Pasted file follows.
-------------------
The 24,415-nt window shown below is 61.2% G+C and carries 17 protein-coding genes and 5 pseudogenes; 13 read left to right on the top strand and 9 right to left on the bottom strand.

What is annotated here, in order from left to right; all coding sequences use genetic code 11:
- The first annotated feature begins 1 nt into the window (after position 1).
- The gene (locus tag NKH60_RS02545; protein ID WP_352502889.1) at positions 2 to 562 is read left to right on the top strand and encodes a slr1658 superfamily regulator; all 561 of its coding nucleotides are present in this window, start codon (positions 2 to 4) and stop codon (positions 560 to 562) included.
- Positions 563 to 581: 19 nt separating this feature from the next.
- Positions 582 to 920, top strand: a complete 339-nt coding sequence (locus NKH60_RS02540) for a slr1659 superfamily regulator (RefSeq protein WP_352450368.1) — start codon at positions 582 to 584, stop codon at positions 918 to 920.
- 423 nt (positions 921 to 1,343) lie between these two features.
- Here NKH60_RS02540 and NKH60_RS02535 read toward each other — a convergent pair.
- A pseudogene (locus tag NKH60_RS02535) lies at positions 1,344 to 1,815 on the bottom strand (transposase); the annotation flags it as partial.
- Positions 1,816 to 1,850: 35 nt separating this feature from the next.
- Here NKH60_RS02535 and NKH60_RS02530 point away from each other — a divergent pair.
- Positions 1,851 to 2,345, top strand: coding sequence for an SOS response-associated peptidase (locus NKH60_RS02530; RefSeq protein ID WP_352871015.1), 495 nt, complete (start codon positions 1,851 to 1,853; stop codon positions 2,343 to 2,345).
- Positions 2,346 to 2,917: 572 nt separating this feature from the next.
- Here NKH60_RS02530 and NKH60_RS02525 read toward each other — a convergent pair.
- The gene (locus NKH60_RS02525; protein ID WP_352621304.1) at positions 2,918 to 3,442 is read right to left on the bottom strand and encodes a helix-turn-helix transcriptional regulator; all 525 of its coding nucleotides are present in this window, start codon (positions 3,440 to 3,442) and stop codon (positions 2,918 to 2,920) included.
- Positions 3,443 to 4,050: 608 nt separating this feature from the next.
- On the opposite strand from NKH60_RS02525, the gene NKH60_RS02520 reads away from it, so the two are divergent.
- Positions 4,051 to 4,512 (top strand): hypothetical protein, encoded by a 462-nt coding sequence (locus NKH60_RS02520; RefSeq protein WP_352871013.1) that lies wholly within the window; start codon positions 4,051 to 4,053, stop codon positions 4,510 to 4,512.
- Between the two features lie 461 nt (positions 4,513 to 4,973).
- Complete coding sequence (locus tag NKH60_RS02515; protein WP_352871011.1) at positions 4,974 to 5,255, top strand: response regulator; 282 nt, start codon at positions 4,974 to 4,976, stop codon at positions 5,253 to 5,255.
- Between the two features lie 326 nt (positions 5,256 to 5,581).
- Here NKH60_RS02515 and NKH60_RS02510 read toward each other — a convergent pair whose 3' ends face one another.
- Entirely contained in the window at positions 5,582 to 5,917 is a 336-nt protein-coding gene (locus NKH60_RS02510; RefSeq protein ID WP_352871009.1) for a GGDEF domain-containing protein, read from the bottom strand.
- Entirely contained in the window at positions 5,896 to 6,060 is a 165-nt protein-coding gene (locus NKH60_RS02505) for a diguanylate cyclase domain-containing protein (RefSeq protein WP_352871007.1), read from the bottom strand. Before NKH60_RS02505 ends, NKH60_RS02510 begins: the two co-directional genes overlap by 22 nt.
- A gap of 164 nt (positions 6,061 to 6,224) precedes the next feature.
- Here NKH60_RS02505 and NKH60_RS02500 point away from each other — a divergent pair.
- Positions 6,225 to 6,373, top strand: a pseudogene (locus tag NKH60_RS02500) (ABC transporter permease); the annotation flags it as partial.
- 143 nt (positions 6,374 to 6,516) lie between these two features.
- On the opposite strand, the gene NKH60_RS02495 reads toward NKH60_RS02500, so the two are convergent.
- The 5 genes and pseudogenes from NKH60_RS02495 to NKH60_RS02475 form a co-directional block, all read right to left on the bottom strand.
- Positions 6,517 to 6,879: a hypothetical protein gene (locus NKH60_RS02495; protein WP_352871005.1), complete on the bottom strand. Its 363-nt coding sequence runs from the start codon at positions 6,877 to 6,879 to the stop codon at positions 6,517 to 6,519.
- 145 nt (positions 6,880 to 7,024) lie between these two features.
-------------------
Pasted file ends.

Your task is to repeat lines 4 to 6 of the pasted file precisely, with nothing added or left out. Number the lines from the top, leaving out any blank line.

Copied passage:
- The gene (locus tag NKH60_RS02545; protein ID WP_352502889.1) at positions 2 to 562 is read left to right on the top strand and encodes a slr1658 superfamily regulator; all 561 of its coding nucleotides are present in this window, start codon (positions 2 to 4) and stop codon (positions 560 to 562) included.
- Positions 563 to 581: 19 nt separating this feature from the next.
- Positions 582 to 920, top strand: a complete 339-nt coding sequence (locus NKH60_RS02540) for a slr1659 superfamily regulator (RefSeq protein WP_352450368.1) — start codon at positions 582 to 584, stop codon at positions 918 to 920.